Inside this grave
womb that drums
and groans
as it takes

of my spine

I hear it
seem to say

go             /              you go

don’t       /             you go


don’t go               /                 don’t

go now                  /                 don’t

I’m 52, inside
this calibrated tube, this
picture box
and singing machine

that will tell
my doctors if
the drugs and

marrow have
been killing
the tumors set
on killing me

go             /                 don’t grow

don’t       /               go

The droning
chant of this
temporary tomb
returns me

to Junuh at the ocean
only four
and screaming
into the waves

the two of us
charging, arms
flailing like
the fleshy swords they are

the water beating us
back before
we Charge! again,
roaring the whole time.

We can’t give up. We
have to fight, he says.
And back in we go
wild into the wake.

don’t go               /                 don’t

go                             /                  don’t

go now                   /                grow

grow    /                 you

grow    /                 no

don’t      /                   go

don’t      /                   grow

go                /               no

More by James Tolan

The Forest of My Hair

I'm 28 years old in the flesh
but in a mirror all I can see
is a boy after his first crew cut,
five years old and wondering
what happened to his hair,

disbelieving it would ever
grow back, as the barber
and his grandfather promised,
while he wept, silently,
trembling air through his lips,
pointing at his hair
strewn across a tiled floor.

My grandfather unwrapped
sour balls for both of us, and, 
leaving his Falcon behind, 
walked with me to the woods.

These woods, he said, are yours.
They were mine, but I give them
to you. I am old, and it is only right 
they should now belong to you.

I have lived most of my life
in the absence of that 
gentle voice, and those
woods of mine were clear-cut
years ago, but my hair,
I wear it long in honor of him.

Perfect, Wet with Poison

At Edwards’ Field, near the marsh, ours was the blood 
the mosquitoes in their gangly stealth sought. At dusk 
the city sent a truck, its sprinkler spraying 
a cascade of malathion, foul line to foul line, 
from out past the chain-link fence. Time called, 

we spread our arms and turned like we’d been told,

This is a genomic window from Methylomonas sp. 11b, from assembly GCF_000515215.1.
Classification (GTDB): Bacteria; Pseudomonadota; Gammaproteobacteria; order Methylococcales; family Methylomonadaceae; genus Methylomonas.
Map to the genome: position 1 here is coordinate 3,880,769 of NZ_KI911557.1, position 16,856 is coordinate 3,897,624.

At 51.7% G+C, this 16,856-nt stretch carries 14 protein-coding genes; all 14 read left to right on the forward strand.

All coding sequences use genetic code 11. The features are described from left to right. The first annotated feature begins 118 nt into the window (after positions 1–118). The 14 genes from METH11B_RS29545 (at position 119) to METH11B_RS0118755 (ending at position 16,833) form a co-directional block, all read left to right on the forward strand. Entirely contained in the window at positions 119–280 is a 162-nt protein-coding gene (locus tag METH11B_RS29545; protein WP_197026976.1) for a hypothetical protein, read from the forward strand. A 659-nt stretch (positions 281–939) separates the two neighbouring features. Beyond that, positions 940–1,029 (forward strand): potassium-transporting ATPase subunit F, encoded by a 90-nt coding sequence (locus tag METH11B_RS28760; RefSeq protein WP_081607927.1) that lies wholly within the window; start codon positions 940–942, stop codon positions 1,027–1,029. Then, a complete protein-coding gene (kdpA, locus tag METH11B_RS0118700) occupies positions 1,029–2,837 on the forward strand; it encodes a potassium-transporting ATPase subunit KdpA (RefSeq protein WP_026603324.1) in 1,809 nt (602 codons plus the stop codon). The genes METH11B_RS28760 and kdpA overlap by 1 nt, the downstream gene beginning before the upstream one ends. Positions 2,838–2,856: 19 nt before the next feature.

spinning slow circles, left field to right 
and across the infield dirt, the chemical mist  
wafting over us, its sting 
like sharp dew settling into the corners of our eyes. 

The umpire tossed a dry ball to the tall boy on the hill, 
who rubbed it slowly between bare hands 
as he peered up at the crowd. The drumming in his ears 
dulling to a drone, he stepped to the rubber 
and leaned in. No runners to check, hadn’t been all game. 

Where but here was perfect even possible 
for a gawky boy with elbows thicker than his arms?  
Glove to chest, fingers to four seams, blow out. 
Fielders pounding their mitts, chanting and swaying. 
The gloam falling across the mound. And in the stands 

his mother done with her cursing of the city and its truck. 
Chapped hands over her stung eyes, she didn’t see 
her boy kick high and hurl one 
sharp-eyed home. Only heard the hush before 
the leather popped and those around her rose. 

Her husband roared with all the rest 
before he dropped a hand 
to her bent back and with the other waved. 
Caught his long son’s gaze, clenched a fist 
and beamed before their boy was swarmed.

Then sat down, leaned in, angled for her ear. 
His right hand at her elbow, she lifted 
her eyes at last to gather in 
the ruckus their son’s left arm had wrought. 
Worry later, Mary Lou. Stand up and let him see you proud.


Is that vintage? they ask.  

It was my father’s, I say and think of a man for whom 
that word meant only a crack about drink—

            Gimme a tall one of your finest vintage!

I found it among tie pins and cufflinks in his top drawer, 
filched it years before I knew the word, 

            knew only that I wanted something I could take from him
            who knew work and the bar better than home, 

            something I would have never called 
            beautiful and ruined. 

Crystal scratched, leather dry and stitching frayed. 
He never noticed it was gone, 

            or else he never said. 

From his dresser to the carved wooden box I buried 
inside my hand-me-down chest, 

            until the no more of him sent me rooting 
            for some relic I could hold. 

Glass polished and gears set right, new band strapped around my wrist.


It’s beautiful, they say.  

It was my father’s, and I let them assume, 

            inheritance or gift, 

that he was a man of taste, who shared it with his son.